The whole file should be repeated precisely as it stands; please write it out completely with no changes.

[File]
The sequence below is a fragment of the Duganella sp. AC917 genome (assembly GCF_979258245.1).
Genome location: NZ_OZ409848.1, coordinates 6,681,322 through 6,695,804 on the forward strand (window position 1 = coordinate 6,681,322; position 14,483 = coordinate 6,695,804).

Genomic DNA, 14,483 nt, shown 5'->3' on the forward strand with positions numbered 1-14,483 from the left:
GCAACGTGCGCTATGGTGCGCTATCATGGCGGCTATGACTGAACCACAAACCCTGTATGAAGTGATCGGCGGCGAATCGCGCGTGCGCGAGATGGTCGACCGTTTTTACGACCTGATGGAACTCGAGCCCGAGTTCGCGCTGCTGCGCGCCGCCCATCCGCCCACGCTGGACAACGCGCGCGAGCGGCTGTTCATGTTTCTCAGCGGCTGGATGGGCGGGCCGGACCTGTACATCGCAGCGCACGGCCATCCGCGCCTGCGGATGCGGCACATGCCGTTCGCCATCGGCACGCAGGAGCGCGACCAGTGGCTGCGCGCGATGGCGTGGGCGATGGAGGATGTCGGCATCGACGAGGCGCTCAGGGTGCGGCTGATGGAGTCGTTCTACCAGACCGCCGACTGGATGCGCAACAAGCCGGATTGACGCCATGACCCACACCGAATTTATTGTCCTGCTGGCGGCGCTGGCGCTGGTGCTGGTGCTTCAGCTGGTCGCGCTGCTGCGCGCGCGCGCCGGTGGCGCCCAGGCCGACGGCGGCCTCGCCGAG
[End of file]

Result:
The sequence below is a fragment of the Duganella sp. AC917 genome (assembly GCF_979258245.1).
Genome location: NZ_OZ409848.1, coordinates 6,681,322 through 6,695,804 on the forward strand (window position 1 = coordinate 6,681,322; position 14,483 = coordinate 6,695,804).

Genomic DNA, 14,483 nt, shown 5'->3' on the forward strand with positions numbered 1-14,483 from the left:
GCAACGTGCGCTATGGTGCGCTATCATGGCGGCTATGACTGAACCACAAACCCTGTATGAAGTGATCGGCGGCGAATCGCGCGTGCGCGAGATGGTCGACCGTTTTTACGACCTGATGGAACTCGAGCCCGAGTTCGCGCTGCTGCGCGCCGCCCATCCGCCCACGCTGGACAACGCGCGCGAGCGGCTGTTCATGTTTCTCAGCGGCTGGATGGGCGGGCCGGACCTGTACATCGCAGCGCACGGCCATCCGCGCCTGCGGATGCGGCACATGCCGTTCGCCATCGGCACGCAGGAGCGCGACCAGTGGCTGCGCGCGATGGCGTGGGCGATGGAGGATGTCGGCATCGACGAGGCGCTCAGGGTGCGGCTGATGGAGTCGTTCTACCAGACCGCCGACTGGATGCGCAACAAGCCGGATTGACGCCATGACCCACACCGAATTTATTGTCCTGCTGGCGGCGCTGGCGCTGGTGCTGGTGCTTCAGCTGGTCGCGCTGCTGCGCGCGCGCGCCGGTGGCGCCCAGGCCGACGGCGGCCTCGCCGAG